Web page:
|Date of Birth
||24 August 1973
|Place of Birth
||Staten Island, New York, USA
A college baseball star, Carmen Giovinazzo turned into acting after a serious back injury abruptly ended his sport career. He then took drama classes both at college and H.B studios in Manhattan, and was soon discovered participating in local NYU student movies as well as other independent productions, including 1996’s No Way Home. For his brilliant performance in the Tim Roth starring vehicle, Giovinazzo was handed the 1996 Deauville Film Festival for Grand Special Prize. In 1997, the lively young man decided to move to Los Angeles to further establish his career.
Shortly after arriving in L.A, Giovinazzo found a manager and got his first TV role as Darla’s victim in an episode of “Buffy the Vampire Slayer” (1997). He subsequently landed small roles in the independent features writer/director Riccardo DiLoreto’s Locomotive (1997), the comedy Billy’s Hollywood Screen Kiss (1998), Fallen Arches (1998) and The Big Brass Ring (1999), as well as appeared as Ken Strout in the Kevin Costner and Kelly Preston baseball movie For the Love of the Game (1999), directed by Sam Raimi. He also made one-episodic performances in “Pacific Blue” (1997) and the NBC series “Providence” (1999), and starred in the brief UPN comedy “Shasta McNasty” (1999), along side Jake Busey, Dale Godboldo and Jolie Jenkins.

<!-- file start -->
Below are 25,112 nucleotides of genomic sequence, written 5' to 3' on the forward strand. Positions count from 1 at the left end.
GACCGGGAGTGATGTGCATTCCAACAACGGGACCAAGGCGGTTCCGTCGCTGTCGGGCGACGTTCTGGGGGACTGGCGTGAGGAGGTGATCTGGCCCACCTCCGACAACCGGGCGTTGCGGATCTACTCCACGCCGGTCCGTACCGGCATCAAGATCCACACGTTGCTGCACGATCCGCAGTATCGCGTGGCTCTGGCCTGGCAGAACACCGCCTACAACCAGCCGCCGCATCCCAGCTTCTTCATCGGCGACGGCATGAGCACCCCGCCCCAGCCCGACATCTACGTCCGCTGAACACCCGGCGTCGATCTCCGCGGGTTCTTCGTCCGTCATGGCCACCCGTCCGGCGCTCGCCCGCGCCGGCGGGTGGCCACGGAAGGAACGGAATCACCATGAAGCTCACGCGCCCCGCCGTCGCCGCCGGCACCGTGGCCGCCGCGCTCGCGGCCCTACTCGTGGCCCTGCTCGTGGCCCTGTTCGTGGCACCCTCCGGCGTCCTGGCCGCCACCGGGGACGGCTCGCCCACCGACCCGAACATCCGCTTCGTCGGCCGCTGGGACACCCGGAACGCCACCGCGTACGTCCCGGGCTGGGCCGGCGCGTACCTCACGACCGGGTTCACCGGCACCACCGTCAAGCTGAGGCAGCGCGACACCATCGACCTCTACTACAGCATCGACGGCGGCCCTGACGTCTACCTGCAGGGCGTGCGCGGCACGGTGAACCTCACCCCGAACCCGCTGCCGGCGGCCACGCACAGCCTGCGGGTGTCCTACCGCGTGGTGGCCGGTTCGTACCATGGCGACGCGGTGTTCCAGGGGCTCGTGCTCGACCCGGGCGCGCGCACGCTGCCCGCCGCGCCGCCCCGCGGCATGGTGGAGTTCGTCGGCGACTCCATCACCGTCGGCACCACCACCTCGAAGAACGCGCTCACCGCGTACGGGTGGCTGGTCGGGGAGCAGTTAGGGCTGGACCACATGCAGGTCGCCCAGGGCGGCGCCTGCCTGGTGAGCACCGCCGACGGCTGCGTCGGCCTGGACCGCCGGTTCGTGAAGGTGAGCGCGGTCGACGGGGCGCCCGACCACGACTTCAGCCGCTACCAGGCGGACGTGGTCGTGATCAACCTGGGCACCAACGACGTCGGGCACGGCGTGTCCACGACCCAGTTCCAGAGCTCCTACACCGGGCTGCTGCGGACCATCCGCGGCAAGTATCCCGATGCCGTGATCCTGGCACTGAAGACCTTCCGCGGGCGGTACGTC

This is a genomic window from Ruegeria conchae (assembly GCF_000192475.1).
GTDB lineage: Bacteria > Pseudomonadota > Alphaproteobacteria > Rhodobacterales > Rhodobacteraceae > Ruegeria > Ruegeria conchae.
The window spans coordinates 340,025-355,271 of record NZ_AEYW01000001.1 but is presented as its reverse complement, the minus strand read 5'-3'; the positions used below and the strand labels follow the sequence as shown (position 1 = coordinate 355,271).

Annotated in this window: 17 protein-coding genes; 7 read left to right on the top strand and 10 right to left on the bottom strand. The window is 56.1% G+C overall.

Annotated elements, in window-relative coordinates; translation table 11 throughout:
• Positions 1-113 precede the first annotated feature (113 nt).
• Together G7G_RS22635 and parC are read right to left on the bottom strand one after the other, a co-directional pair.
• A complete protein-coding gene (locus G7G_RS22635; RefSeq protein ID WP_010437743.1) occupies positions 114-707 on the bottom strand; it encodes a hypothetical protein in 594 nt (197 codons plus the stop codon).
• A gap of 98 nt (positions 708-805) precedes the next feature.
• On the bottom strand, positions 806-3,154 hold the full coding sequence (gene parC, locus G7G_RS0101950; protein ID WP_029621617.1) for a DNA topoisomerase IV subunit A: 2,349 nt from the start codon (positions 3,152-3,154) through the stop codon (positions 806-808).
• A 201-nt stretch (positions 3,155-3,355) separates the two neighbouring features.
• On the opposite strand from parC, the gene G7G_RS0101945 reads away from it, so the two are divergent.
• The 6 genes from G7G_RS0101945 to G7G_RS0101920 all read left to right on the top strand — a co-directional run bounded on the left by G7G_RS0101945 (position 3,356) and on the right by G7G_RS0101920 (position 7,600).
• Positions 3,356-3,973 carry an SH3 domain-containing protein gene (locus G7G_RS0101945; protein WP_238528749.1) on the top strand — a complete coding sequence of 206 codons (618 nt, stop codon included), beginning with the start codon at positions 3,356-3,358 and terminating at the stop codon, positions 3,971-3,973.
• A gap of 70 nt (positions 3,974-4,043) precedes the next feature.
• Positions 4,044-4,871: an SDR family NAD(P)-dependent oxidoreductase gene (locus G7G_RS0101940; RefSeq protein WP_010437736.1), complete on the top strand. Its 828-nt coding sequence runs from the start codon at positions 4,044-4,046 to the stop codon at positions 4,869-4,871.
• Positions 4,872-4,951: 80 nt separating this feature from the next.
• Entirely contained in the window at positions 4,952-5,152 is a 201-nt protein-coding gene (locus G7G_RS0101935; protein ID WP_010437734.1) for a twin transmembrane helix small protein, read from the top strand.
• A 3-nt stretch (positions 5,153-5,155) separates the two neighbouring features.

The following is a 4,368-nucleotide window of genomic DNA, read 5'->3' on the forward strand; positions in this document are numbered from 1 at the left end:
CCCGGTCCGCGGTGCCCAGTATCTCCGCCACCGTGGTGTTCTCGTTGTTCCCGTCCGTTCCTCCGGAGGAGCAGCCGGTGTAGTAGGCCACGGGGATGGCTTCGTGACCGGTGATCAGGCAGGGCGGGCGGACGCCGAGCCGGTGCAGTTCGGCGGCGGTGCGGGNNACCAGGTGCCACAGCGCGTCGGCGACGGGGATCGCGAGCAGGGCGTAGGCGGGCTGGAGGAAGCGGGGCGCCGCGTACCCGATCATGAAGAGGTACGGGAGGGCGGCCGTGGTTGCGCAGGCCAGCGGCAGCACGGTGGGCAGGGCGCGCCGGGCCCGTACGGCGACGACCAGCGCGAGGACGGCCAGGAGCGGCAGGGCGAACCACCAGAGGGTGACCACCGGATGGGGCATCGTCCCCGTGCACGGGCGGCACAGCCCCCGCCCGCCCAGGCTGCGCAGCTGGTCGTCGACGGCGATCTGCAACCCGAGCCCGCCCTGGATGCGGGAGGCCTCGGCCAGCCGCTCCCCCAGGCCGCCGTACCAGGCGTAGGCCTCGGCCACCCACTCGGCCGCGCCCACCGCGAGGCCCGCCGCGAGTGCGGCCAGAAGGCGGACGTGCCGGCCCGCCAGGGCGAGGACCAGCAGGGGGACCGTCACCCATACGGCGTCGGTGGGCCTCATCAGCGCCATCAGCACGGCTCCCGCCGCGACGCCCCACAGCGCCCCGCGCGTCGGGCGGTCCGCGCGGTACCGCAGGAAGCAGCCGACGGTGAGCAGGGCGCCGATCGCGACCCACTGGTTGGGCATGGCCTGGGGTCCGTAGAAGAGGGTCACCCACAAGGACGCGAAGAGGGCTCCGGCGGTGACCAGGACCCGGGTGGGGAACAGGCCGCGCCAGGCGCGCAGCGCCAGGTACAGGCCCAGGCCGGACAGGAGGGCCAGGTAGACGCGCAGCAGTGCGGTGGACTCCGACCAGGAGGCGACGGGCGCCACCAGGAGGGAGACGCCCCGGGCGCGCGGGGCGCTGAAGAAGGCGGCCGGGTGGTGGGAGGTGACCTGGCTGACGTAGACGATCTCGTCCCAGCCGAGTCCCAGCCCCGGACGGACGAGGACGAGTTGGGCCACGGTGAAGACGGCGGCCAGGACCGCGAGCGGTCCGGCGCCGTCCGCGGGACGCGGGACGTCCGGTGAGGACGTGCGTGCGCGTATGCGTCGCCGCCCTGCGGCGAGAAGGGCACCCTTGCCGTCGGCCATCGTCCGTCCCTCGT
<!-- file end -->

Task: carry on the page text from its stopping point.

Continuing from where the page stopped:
Some more smaller projects followed in the new millennium, including the movies Terror Tract (2000) and The Learning Curve (2001), and an episode of the NBC serial “UC: Undercover” (2001), before Giovinazzo secured a small part, as Sgt. Mike Goodale, in the war-themed film Black Hawk Down (2001), which was directed by the Oscar-winning filmmaker Ridley Scott and starred Josh Hartnett and Ewan McGregor. His first TV film arrived the next year when he was cast in the supporting role of T-Bone in the Ernest R. Dickerson-helmed drama Big Shot: Confessions of a Campus Bookie.
He also guest starred in an episode of the 2000 “CSI: Crime Scene Investigation,” playing a character named Thumpy G in 2002, and revisited the spin off series, “CSI: Miami,” two years later, this time portrayed detective Danny Messer in an episode of “MIA/NYC Nonstop.” However, Giovinazzo’s big break arrived when he was asked to reprise his role of Det. Danny Messer in the third development project “CSI: NY” (2004-?), making him one of the not many actors to appear on all three series. In the acclaimed show, which cast him opposite Gary Sinese and Melina Kanakaredes, he portrayed a kid from the streets who learned and made good as a detective.
In between his “CSI” assignments, Giovinazzo had bit parts in television movies Platonically Incorrect (2003) and Columbo: Columbo Likes the Nightlife (2003), appeared in a 2003 episode of the CBS series “The Guardian,” as well as found himself acting opposite William H. Macy and Jeremy Sisto in the WW II film In Enemy Hands (2004). In 2005, he played the role of Frankie in the Lee Madsen film Pledge of Allegiance, starring Rena Owen and Freddy Rodríguez.